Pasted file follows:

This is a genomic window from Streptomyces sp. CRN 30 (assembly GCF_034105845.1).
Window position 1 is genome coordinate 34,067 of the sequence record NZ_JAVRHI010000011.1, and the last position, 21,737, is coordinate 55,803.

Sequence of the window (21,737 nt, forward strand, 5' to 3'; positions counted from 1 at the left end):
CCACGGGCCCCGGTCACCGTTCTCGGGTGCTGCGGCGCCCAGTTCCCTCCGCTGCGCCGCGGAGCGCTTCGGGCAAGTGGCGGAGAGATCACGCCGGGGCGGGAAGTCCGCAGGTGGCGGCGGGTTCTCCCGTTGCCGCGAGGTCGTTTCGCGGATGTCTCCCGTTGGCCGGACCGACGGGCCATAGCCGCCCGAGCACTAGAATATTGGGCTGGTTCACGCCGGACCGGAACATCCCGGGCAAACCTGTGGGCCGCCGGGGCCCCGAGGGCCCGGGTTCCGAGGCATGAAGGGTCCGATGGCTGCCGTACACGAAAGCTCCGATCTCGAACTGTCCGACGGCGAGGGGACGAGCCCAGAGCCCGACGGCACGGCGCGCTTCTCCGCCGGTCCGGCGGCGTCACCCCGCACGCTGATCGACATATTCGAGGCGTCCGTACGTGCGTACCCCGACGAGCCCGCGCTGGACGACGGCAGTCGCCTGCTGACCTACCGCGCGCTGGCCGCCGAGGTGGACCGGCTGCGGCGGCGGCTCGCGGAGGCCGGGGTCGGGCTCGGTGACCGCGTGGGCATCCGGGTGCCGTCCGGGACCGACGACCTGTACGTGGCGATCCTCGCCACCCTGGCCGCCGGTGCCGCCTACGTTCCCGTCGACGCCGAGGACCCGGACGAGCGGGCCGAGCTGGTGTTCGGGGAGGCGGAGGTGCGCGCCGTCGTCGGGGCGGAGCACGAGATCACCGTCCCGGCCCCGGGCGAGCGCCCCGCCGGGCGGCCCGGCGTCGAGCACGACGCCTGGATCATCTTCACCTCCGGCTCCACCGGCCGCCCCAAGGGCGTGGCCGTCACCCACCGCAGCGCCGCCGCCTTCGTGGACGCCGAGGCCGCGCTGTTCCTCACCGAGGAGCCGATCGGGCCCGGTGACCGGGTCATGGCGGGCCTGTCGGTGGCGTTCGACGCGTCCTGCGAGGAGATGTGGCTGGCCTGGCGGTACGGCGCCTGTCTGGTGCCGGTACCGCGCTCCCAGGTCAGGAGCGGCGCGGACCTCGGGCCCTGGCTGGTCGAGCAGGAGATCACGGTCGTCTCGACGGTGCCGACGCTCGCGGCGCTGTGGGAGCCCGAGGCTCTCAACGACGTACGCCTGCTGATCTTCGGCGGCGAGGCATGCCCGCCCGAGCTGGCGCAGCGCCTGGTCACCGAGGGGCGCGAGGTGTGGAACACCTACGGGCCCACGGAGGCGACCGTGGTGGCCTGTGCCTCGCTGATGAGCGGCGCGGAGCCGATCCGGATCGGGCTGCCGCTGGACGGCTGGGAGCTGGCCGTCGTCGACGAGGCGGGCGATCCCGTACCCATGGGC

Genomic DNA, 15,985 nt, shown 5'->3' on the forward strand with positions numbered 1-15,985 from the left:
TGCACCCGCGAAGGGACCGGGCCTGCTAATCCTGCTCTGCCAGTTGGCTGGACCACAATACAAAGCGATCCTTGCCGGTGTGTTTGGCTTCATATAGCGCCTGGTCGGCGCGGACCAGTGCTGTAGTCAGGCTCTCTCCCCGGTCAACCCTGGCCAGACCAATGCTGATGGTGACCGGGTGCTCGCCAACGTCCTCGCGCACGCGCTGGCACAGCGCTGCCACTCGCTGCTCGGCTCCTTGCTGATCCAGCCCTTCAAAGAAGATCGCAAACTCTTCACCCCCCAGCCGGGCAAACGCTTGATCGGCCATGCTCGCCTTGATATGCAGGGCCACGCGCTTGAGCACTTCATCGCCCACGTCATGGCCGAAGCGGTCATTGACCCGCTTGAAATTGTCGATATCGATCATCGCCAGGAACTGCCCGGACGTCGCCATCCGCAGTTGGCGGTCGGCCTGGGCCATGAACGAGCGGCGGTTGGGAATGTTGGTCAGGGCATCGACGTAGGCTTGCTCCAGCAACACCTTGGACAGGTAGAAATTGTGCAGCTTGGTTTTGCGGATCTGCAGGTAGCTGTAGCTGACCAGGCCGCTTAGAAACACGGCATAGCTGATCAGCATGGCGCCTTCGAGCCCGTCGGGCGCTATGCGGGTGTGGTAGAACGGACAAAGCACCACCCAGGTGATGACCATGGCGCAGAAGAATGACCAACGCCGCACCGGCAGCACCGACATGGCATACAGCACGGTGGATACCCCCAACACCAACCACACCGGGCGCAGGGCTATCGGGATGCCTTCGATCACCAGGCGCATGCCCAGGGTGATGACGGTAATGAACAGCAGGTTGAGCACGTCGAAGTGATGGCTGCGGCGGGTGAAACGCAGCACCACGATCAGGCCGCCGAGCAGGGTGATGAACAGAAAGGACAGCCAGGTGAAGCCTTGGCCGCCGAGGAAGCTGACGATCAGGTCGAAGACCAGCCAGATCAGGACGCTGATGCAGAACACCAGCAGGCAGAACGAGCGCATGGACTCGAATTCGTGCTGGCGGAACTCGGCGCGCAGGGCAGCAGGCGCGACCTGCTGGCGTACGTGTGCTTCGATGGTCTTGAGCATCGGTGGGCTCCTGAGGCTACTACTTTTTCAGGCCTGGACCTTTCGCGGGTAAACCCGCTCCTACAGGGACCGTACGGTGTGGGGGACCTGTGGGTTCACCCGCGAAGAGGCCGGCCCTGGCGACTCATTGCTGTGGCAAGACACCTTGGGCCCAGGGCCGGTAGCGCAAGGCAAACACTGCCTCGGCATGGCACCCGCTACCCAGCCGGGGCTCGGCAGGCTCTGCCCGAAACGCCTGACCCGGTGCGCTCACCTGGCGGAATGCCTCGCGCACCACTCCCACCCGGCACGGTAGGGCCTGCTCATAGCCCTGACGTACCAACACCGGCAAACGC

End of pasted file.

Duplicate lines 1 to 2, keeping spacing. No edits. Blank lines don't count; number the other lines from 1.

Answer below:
This is a genomic window from Streptomyces sp. CRN 30 (assembly GCF_034105845.1).
Window position 1 is genome coordinate 34,067 of the sequence record NZ_JAVRHI010000011.1, and the last position, 21,737, is coordinate 55,803.